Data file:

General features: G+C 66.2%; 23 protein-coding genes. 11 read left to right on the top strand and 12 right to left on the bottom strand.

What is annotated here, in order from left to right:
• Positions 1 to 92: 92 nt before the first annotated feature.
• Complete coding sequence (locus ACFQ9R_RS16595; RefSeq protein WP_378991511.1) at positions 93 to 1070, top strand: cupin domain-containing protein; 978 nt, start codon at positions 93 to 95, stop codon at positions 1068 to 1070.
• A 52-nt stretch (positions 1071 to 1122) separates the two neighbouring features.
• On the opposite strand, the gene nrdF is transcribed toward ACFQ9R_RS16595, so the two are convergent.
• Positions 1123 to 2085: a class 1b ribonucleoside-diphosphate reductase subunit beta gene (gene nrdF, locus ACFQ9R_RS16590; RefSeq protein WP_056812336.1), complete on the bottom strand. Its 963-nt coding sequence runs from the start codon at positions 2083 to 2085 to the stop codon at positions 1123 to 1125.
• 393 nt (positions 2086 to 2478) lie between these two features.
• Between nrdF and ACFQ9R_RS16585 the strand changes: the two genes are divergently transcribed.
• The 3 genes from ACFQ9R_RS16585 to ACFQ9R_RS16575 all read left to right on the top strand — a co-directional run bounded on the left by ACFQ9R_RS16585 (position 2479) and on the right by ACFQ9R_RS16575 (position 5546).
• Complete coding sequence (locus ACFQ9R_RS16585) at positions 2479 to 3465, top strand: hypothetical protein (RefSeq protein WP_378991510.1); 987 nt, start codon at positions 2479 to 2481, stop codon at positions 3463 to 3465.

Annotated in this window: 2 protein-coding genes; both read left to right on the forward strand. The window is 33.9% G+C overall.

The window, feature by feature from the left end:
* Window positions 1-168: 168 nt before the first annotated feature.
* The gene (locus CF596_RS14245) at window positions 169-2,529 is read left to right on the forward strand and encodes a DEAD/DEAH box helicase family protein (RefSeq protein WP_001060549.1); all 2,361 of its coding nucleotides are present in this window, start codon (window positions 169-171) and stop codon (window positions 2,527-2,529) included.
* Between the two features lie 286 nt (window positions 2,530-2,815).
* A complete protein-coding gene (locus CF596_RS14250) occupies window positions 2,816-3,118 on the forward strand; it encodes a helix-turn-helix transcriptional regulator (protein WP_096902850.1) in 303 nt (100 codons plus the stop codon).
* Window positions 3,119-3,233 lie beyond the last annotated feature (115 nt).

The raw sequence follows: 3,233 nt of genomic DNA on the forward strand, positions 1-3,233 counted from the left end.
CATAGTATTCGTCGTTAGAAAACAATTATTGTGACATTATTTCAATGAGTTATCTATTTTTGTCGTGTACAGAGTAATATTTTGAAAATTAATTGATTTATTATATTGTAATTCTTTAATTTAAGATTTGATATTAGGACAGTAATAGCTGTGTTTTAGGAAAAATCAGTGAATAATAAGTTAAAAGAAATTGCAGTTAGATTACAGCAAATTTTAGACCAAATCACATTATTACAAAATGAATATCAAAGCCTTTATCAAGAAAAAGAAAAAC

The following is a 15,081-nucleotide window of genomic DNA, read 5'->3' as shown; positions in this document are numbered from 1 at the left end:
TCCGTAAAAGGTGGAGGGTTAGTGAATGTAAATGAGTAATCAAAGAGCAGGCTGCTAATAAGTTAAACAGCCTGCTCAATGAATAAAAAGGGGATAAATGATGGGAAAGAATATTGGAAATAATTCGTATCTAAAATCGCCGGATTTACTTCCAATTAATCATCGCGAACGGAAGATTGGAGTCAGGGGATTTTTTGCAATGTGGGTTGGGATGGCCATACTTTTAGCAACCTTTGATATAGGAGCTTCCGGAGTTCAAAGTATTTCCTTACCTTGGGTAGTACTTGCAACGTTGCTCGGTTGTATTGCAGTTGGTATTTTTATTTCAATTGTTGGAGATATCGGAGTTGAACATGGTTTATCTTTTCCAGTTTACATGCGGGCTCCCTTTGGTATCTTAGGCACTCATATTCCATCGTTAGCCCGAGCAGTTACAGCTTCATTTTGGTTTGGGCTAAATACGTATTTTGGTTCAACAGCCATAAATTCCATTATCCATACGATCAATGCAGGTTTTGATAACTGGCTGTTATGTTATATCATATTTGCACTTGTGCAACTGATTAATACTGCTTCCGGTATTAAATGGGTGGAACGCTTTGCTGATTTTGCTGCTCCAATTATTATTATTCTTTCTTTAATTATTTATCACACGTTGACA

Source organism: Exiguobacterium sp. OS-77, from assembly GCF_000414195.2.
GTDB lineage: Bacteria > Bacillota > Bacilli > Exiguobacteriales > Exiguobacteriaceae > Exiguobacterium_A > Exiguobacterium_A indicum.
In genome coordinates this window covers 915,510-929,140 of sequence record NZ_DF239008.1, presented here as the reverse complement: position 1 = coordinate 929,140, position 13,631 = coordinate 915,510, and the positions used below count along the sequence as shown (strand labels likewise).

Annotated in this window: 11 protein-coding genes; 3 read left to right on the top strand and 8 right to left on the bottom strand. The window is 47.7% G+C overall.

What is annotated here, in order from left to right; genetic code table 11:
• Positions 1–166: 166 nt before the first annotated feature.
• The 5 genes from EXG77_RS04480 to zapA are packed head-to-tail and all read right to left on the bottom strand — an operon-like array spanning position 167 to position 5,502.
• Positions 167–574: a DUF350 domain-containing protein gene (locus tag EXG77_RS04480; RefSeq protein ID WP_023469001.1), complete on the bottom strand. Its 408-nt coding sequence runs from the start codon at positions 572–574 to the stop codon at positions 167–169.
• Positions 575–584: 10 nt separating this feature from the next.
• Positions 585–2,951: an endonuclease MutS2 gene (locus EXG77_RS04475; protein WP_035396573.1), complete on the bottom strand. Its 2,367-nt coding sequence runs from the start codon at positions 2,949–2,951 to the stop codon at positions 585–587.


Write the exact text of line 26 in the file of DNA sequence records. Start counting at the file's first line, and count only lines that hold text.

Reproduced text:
Annotated in this window: 11 protein-coding genes; 3 read left to right on the top strand and 8 right to left on the bottom strand. The window is 47.7% G+C overall.